Colorado to receive $2.6 billion in tobacco settlement
U-WIRE) FORT COLLINS, Colo. -- The money is rolling in. The tobacco companies that negotiated a settlement of $206 billion with 46 states in 1999 have made their first payment to Colorado.
Healthy: Inside and Out, a student-led tobacco education program based out of the Hartshorn Health Center, will be the first program on campus to receive money from the settlement. According to Kate McBride, the current program coordinator and a sophomore psychology student, Healthy: Inside and Out has student volunteers present anti-smoking materials to middle and high school students in Larimer County. Last semester, the group did about 50 presentations and has become part of the curriculum at Rocky Mountain High School, McBride said.
"I love doing (presentations) in front of seventh and eighth graders," she said. "It's so rewarding to know that I touched these kids."
According to Nancy Grove, health educator at the Larimer County Health Department, the settlement money will enable the program to hire another work-study student to provide training for volunteers. Currently, Healthy: Inside and Out has two work-study positions, a program coordinator and a scheduling coordinator. This year, $11.4 million, or 15 percent of the 2000 funds, will be dedicated to tobacco education and prevention in Colorado, Grove said. Twenty percent of that figure will be disbursed to local health departments. The remaining 80 percent has not yet been allotted for use by the State Board of Health, she said.
According to Grove, Larimer County has applied for $190,000 to hire staff and start capacity-building in education and prevention programs.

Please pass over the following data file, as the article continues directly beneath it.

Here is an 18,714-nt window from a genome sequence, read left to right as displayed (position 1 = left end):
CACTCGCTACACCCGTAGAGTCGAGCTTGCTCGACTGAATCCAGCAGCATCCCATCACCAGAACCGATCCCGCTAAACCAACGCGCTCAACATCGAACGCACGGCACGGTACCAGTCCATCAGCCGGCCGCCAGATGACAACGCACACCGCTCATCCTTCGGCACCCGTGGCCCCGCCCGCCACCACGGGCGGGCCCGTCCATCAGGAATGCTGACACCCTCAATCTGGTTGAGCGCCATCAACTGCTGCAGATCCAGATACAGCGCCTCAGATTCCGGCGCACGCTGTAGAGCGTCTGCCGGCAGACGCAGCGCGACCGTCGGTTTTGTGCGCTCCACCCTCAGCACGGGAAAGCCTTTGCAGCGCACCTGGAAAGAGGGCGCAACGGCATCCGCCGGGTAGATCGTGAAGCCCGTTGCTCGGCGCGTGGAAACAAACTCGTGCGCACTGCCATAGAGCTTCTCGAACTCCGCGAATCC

"This is the first time we have had money to deal with the No. 1 preventable public health problem," Grove said. "We want to be careful how we spend it."
Sen. Peggy Reeves, (D) Larimer County, agrees. Reeves co-sponsored the bill, which passed, detailing how settlement moneys will be appropriated in Colorado.
"I was really proud of the work we did," Reeves said. "The money is going into programs that will have long-term benefits, particularly for children and their families." Annual tobacco settlement funds will be appropriated as follows:
* 19 percent for Read to Achieve, a state-wide literacy program.
* 15 percent for tobacco education, prevention and cessation programs.
* 8 percent for tobacco-related research.
* 6 percent for community primary care grants.
* 3 percent for Nurse Home Visitation, a home health and education program for unwed, economically challenged and teenage mothers during pregnancy.
* 1 percent for the State Veteran's Fund.
* $10 million annually for the Children's Basic Health Plan, an "insurance plan for children of working parents who are economically struggling," Reeves said. The remaining 38 percent will be placed in a trust fund to keep programs going after the settlement monies run out, Reeves said.
"This was a case where we took the long-term view," she said.
(C) 2000 Rocky Mountain Collegian via U-WIRE